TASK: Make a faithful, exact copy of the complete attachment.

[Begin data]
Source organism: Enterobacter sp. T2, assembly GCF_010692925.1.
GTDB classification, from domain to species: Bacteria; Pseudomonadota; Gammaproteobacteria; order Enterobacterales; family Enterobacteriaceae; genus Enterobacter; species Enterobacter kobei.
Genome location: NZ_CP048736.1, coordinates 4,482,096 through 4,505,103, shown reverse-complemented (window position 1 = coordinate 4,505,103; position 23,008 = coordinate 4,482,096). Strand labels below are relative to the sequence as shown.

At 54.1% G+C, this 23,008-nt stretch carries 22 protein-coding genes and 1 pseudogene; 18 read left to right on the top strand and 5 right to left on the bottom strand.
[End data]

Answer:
Source organism: Enterobacter sp. T2, assembly GCF_010692925.1.
GTDB classification, from domain to species: Bacteria; Pseudomonadota; Gammaproteobacteria; order Enterobacterales; family Enterobacteriaceae; genus Enterobacter; species Enterobacter kobei.
Genome location: NZ_CP048736.1, coordinates 4,482,096 through 4,505,103, shown reverse-complemented (window position 1 = coordinate 4,505,103; position 23,008 = coordinate 4,482,096). Strand labels below are relative to the sequence as shown.

At 54.1% G+C, this 23,008-nt stretch carries 22 protein-coding genes and 1 pseudogene; 18 read left to right on the top strand and 5 right to left on the bottom strand.